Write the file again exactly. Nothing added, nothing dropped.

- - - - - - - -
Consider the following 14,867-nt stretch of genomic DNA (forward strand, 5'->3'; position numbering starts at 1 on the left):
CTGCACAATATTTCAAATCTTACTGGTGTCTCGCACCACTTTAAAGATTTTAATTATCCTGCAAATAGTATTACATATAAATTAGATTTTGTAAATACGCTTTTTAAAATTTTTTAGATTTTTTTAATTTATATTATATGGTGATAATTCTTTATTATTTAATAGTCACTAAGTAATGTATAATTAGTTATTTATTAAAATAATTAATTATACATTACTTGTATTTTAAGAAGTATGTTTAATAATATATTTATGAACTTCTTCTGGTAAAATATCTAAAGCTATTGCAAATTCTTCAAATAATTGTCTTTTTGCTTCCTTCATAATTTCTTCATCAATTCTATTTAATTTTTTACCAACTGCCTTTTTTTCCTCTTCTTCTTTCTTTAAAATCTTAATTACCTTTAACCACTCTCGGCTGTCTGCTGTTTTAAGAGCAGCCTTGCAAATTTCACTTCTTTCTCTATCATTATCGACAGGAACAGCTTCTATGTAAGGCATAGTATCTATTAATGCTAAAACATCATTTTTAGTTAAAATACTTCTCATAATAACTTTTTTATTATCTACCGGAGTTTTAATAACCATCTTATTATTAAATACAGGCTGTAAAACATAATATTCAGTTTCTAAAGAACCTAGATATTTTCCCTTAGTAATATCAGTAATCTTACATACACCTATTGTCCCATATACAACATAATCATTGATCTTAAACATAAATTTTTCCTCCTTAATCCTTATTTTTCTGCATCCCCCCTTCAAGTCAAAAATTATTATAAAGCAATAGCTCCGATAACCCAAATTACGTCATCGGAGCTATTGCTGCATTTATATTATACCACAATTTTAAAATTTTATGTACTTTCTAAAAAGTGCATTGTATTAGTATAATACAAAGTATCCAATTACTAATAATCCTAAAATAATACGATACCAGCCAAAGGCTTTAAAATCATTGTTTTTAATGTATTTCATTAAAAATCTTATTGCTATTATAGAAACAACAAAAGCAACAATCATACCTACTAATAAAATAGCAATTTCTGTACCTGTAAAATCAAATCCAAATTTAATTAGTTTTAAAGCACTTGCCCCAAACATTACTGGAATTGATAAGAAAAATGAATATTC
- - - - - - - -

Consider the following 14,867-nt stretch of genomic DNA (forward strand, 5'->3'; position numbering starts at 1 on the left):
CTGCACAATATTTCAAATCTTACTGGTGTCTCGCACCACTTTAAAGATTTTAATTATCCTGCAAATAGTATTACATATAAATTAGATTTTGTAAATACGCTTTTTAAAATTTTTTAGATTTTTTTAATTTATATTATATGGTGATAATTCTTTATTATTTAATAGTCACTAAGTAATGTATAATTAGTTATTTATTAAAATAATTAATTATACATTACTTGTATTTTAAGAAGTATGTTTAATAATATATTTATGAACTTCTTCTGGTAAAATATCTAAAGCTATTGCAAATTCTTCAAATAATTGTCTTTTTGCTTCCTTCATAATTTCTTCATCAATTCTATTTAATTTTTTACCAACTGCCTTTTTTTCCTCTTCTTCTTTCTTTAAAATCTTAATTACCTTTAACCACTCTCGGCTGTCTGCTGTTTTAAGAGCAGCCTTGCAAATTTCACTTCTTTCTCTATCATTATCGACAGGAACAGCTTCTATGTAAGGCATAGTATCTATTAATGCTAAAACATCATTTTTAGTTAAAATACTTCTCATAATAACTTTTTTATTATCTACCGGAGTTTTAATAACCATCTTATTATTAAATACAGGCTGTAAAACATAATATTCAGTTTCTAAAGAACCTAGATATTTTCCCTTAGTAATATCAGTAATCTTACATACACCTATTGTCCCATATACAACATAATCATTGATCTTAAACATAAATTTTTCCTCCTTAATCCTTATTTTTCTGCATCCCCCCTTCAAGTCAAAAATTATTATAAAGCAATAGCTCCGATAACCCAAATTACGTCATCGGAGCTATTGCTGCATTTATATTATACCACAATTTTAAAATTTTATGTACTTTCTAAAAAGTGCATTGTATTAGTATAATACAAAGTATCCAATTACTAATAATCCTAAAATAATACGATACCAGCCAAAGGCTTTAAAATCATTGTTTTTAATGTATTTCATTAAAAATCTTATTGCTATTATAGAAACAACAAAAGCAACAATCATACCTACTAATAAAATAGCAATTTCTGTACCTGTAAAATCAAATCCAAATTTAATTAGTTTTAAAGCACTTGCCCCAAACATTACTGGAATTGATAAGAAAAATGAATATTC